A student-curated exhibit of alumni artwork, titled “Constructing Deconstruction,” opened Thursday, April 2, on the second floor of Coates Library. The art class behind the exhibit, The Art of Curating, was offered for the first time this semester where students and the professor work together through experiential learning and curate several exhibits.
The exhibit displays the work of three alumni art majors currently working in San Antonio. The class chose Cade Bradshaw ’14, Kallie Pfeiffer ’13 and Cecily Ferguson ’14 from a pool of submissions because all their works came together under the theme of reconstructing objects and concepts into a new form.
“I had submissions of different alumni and we looked at all of the entries together and we picked what we thought would make a cohesive show. They [the students] got to help me come up with the title and the theme and which artists would go with that,” said Rachel Matthews “˜12, part-time faculty and curator of campus art.
Bradshaw’s work focuses on environmental concerns, and for this exhibit he created a series called “Logbooks.” He used discarded paper and books. He reshaped them into tree rings and reformed bark around it to look like the cross- section of a tree.
“Those pieces are talking about our natural resource use in reverse. We usually talk about from production to product but this is talking about it from product back to origin,” Bradshaw said.
Ferguson’s “Shattered Skull” uses fabric to reconstruct an image of a skull, tying into the theme of constructing what is deconstructed.
“I took the archaeological photograph and broke it down into various areas of darks and lights, and then used different shades of blue to represent what I saw using fabric,” Ferguson said.
During her time at Trinity, Matthews worked for the Mellon Initiative with a focus on increasing the presence of student and alumni artwork on campus, and curated small student exhibits in the Mellon office. She submitted a proposal in Fall 2014 to bring students into the process of curating campus art through experiential learning.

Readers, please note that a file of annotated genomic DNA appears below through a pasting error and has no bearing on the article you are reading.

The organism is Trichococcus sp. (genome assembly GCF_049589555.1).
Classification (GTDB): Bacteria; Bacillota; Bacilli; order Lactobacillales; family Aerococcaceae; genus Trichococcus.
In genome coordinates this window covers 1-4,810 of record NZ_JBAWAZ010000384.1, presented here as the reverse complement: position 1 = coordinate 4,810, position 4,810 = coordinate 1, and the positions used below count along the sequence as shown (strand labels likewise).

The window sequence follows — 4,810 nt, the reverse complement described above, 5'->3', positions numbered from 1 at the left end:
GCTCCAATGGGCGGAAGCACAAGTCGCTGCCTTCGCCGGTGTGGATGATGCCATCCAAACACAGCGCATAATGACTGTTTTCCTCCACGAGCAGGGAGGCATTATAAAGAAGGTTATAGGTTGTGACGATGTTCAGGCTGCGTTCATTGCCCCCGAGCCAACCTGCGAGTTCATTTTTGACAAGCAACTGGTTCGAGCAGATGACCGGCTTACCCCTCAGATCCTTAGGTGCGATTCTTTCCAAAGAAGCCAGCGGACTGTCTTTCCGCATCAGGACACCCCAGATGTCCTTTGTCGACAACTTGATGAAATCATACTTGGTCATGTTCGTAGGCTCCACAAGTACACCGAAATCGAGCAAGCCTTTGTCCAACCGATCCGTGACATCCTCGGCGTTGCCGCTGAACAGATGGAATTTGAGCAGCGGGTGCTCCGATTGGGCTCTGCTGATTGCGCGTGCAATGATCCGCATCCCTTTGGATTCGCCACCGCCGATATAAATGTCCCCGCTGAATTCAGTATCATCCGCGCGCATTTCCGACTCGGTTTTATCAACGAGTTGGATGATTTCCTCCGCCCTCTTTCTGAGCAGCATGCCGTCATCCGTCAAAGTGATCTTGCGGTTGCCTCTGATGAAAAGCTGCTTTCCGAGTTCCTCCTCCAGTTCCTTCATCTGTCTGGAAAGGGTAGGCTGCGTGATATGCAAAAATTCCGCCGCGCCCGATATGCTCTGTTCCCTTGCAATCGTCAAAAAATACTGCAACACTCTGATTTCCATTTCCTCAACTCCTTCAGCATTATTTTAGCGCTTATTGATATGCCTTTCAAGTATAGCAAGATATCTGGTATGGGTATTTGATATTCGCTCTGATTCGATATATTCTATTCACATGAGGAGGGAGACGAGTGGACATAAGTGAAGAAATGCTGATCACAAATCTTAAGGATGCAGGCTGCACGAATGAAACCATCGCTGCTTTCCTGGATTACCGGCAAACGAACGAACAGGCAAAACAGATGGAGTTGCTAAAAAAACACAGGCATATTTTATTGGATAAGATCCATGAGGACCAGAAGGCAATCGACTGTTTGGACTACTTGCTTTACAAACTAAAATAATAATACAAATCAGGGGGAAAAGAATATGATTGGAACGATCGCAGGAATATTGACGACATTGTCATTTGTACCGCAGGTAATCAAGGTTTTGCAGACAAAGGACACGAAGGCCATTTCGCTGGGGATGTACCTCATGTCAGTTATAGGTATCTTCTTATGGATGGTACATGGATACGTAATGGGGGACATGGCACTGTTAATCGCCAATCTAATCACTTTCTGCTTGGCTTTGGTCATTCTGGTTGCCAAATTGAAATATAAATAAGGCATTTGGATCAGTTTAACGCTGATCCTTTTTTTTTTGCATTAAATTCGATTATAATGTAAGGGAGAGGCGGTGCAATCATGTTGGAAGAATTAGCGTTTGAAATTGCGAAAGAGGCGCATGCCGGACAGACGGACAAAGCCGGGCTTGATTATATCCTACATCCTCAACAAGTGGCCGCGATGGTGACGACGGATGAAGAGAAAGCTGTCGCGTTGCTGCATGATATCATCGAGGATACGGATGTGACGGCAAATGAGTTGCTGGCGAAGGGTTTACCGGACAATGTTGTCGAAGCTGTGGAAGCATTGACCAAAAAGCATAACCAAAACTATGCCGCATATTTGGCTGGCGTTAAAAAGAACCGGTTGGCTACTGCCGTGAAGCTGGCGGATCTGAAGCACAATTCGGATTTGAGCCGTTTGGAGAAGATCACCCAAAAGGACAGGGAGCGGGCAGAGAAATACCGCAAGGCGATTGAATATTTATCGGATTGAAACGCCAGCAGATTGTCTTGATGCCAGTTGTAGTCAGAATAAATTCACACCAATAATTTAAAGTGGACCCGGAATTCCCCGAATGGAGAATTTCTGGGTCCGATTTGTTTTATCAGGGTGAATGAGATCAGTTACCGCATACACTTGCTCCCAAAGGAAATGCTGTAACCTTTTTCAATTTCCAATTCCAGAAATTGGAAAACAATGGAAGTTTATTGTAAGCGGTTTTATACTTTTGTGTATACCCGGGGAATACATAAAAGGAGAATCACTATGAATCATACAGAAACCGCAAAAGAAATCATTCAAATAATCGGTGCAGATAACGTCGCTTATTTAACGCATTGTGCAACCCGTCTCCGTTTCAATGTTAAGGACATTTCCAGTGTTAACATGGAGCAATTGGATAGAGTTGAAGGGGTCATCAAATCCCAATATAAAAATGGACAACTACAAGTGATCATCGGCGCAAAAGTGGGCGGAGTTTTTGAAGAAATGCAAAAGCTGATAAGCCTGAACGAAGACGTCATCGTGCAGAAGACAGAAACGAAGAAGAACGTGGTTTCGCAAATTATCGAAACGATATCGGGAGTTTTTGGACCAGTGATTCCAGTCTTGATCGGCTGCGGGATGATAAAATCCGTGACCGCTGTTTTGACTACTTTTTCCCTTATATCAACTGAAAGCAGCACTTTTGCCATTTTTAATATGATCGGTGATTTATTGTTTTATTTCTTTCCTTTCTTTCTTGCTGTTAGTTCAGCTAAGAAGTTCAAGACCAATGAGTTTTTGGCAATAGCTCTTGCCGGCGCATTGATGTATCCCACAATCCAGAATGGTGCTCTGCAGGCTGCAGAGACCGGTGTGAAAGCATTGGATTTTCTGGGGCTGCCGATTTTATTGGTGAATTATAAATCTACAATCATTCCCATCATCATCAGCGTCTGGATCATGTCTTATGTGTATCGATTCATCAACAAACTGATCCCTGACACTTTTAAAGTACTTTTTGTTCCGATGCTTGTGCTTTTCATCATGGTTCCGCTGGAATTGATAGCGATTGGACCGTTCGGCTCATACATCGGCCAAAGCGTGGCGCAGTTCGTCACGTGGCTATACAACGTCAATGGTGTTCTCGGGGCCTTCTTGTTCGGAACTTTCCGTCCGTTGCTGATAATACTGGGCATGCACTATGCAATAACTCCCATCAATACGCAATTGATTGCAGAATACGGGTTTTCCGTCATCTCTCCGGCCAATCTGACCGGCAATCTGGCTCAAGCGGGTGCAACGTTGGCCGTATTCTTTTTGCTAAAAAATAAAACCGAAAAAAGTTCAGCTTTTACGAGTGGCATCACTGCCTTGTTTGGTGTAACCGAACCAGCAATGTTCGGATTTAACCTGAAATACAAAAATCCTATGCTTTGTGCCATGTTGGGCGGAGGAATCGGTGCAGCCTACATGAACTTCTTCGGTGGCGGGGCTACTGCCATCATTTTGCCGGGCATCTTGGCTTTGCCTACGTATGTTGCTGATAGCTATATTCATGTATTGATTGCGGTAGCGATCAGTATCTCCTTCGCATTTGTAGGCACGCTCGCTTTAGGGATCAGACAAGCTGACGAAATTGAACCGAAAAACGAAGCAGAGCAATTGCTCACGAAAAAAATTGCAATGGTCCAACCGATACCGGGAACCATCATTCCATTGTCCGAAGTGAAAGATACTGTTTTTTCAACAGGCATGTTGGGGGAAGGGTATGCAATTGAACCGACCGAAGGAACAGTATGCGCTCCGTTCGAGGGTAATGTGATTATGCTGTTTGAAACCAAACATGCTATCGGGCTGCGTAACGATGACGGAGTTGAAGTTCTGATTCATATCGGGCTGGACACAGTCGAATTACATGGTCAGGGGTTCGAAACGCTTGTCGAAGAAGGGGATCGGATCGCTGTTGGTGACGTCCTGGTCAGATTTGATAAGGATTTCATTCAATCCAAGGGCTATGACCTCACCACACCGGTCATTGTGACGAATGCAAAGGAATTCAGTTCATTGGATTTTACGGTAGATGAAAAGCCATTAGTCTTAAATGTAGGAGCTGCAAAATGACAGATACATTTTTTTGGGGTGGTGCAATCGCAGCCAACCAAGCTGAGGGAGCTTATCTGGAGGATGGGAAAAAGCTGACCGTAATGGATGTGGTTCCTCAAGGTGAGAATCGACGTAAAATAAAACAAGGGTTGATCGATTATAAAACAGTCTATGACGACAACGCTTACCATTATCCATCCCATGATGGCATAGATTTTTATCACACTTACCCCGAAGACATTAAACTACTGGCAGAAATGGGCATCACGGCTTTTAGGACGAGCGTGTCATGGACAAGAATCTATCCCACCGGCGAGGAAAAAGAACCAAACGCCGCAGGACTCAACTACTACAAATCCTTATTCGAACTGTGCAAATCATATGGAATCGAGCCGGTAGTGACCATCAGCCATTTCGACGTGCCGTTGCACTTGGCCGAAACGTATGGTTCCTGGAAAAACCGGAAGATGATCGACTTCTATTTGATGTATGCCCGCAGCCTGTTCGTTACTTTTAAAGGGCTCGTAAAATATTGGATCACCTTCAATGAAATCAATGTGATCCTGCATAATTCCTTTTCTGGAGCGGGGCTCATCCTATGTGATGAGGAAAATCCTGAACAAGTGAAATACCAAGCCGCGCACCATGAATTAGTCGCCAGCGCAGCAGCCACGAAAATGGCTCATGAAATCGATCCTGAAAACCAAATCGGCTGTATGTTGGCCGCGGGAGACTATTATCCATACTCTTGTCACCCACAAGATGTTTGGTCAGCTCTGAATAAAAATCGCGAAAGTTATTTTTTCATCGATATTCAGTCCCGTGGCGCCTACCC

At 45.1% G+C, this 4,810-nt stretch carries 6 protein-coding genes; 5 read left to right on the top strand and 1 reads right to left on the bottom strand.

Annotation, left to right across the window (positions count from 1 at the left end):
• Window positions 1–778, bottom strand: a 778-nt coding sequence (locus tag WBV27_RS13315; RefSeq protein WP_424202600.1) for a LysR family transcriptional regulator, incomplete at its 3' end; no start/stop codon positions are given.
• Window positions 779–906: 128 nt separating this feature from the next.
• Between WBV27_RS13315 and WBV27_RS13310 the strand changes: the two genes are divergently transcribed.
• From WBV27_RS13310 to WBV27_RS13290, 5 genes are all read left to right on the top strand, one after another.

“I made a proposal to curate art in the campus buildings and then that turned into a class because I wanted to include students in the process to teach them about hanging artwork and curating,” Matthews said. “The goal is to get student and alumni work displayed on campus, but the goal is also to give this experience to the students of learning how to curate an exhibit.”
Throughout the entire curating process””choosing pieces, deciding a theme, advertising the opening and laying out the pieces in the second-floor library””students worked together and gained valuable experience.
Matthews took the class of four students to the Southwest School of Art to meet with the exhibitions director and also to the three studios of the featured alumni.
“This course is fantastic because it provided us with the opportunity to work hands- on and have the experience of putting together an exhibit. We have learned that anything can happen during the process of collecting art and exhibiting it, but as a class we learned how to creatively solve these problems together,” said senior communication major Emily Williams, who took the course because of her interest in art.
Currently, the four students are pairing up to curate their own exhibits of student art. “Constructing Deconstruction” will be on display in the library until May 11.